Should members of the LSU Board of Supervisors disclose who receives their scholarships?|
Story Archives: More to story than temper tantrum
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|More to story than temper tantrum|
In the second chapter of the Gospel according to John we find an unusual busyness at the temple. Everyone is preparing for Passover, which means the head of every household is required to present a sacrificial lamb on behalf of the family. The rules are very specific and no one is exempt; each family is required to make at least a sin offering and a peace offering. The scene is filled with merchants, money-changers, animals, inspectors and tourist. Needless to say it is a hectic time.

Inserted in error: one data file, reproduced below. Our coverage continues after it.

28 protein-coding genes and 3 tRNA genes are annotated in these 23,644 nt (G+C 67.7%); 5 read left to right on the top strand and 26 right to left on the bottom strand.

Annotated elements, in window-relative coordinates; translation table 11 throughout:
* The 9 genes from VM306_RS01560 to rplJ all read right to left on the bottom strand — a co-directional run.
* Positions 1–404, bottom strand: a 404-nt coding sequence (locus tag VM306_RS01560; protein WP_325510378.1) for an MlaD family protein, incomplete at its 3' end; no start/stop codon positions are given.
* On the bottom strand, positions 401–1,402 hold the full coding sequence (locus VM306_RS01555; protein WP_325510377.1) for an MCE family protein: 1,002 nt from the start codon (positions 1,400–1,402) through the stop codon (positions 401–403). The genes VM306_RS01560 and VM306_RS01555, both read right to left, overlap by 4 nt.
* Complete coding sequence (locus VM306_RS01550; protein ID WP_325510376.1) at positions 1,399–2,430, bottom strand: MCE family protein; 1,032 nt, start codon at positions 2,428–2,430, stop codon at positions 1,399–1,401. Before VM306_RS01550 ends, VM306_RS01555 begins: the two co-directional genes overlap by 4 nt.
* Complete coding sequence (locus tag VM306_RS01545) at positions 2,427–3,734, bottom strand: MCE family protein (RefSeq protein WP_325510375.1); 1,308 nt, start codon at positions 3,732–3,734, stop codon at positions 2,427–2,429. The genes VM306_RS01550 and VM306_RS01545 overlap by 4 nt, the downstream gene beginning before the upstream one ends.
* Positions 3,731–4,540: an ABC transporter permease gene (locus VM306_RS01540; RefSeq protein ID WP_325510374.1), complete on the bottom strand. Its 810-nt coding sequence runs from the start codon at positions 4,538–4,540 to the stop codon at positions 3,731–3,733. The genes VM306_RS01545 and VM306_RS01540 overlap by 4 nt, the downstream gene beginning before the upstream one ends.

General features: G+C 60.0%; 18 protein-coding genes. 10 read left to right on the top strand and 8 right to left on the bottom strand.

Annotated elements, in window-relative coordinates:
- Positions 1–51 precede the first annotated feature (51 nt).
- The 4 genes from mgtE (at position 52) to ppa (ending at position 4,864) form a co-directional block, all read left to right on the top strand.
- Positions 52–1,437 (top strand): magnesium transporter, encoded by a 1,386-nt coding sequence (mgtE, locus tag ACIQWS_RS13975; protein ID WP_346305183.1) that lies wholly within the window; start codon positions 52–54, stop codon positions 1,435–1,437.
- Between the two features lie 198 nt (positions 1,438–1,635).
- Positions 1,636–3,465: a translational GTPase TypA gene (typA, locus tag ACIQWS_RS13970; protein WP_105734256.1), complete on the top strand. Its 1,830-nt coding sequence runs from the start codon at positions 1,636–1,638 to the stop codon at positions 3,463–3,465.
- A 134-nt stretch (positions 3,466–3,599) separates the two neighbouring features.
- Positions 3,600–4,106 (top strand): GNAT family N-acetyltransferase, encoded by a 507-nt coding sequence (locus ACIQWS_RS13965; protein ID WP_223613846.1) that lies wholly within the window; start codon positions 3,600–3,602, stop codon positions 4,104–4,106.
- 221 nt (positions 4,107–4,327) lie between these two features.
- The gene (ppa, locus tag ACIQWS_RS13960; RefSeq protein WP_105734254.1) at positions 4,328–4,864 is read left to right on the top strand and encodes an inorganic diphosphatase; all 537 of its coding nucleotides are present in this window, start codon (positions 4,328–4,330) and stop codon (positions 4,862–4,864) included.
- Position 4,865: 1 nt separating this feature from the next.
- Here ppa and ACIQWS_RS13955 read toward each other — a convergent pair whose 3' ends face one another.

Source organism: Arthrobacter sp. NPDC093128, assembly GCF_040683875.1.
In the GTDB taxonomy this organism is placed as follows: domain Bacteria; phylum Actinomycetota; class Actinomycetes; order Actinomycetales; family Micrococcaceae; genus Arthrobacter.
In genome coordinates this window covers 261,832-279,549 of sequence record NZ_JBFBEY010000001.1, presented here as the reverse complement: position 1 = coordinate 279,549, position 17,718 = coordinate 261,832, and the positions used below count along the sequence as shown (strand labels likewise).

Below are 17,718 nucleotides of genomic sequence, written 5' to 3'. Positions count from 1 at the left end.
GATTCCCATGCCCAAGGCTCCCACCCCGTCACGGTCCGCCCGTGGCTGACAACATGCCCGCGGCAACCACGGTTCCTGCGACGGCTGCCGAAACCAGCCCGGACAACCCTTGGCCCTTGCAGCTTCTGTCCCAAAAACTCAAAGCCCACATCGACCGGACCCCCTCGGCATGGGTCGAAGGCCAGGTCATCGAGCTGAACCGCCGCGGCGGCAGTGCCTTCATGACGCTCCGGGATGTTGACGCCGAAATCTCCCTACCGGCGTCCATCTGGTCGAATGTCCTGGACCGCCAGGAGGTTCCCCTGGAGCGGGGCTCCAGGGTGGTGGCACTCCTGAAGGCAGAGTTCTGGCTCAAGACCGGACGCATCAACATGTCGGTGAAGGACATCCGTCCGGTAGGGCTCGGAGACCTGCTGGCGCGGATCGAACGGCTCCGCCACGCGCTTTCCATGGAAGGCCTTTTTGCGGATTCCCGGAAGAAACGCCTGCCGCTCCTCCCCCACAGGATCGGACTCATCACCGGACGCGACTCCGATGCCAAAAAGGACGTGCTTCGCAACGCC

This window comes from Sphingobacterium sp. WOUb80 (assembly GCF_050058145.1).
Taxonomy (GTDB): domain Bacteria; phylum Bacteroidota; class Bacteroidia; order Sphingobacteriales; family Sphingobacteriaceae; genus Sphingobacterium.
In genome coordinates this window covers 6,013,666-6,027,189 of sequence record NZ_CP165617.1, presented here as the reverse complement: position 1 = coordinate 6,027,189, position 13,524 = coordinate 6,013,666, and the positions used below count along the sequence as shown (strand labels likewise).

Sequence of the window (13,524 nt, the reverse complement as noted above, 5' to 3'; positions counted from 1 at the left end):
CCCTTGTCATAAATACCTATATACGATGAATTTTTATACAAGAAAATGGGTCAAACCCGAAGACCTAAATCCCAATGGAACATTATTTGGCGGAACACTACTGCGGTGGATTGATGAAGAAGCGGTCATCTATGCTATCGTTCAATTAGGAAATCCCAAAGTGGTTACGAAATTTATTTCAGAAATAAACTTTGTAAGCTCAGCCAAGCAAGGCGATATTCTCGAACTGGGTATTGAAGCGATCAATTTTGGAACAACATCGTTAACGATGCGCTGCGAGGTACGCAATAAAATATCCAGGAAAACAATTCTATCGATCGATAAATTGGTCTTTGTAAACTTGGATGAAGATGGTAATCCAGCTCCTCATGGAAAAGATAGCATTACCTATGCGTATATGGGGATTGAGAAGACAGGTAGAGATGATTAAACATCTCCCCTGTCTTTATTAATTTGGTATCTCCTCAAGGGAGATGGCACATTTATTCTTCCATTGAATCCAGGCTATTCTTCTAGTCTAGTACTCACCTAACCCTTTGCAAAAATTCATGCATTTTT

It would appear that more and more Jews have moved from Jerusalem, which means that more and more Jews are now traveling back to Jerusalem for Passover. For the sake of convenience, it had become customary to purchase the animals for sacrifice upon arriving in Jerusalem. Therefore, the merchants in this story are simply providing a much-needed service. Let's not forget the temple tax. Because all foreign currency is considered unclean, the money changers help ensure the appropriate currency is available. Maybe the charge of one-day's wages is a bit steep, but nonetheless, the money-changers also provide the traveler with a handy service. The animals must be inspected to ensure they meet the "sacrificial requirements." Thankfully, there are animal-inspectors on hand.
We are quite accustomed to "Supply and Demand." Resorts have value seasons and peak seasons. Travel arrangements seem to be cheaper during the week than on the weekends. While we may not agree with what is taking place in this Biblical account, we can certainly understand it.
For the full column, see Page 5A of this week's Citizen.
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Jo Ann Cooper is a United Methodist pastor of the LA Conference.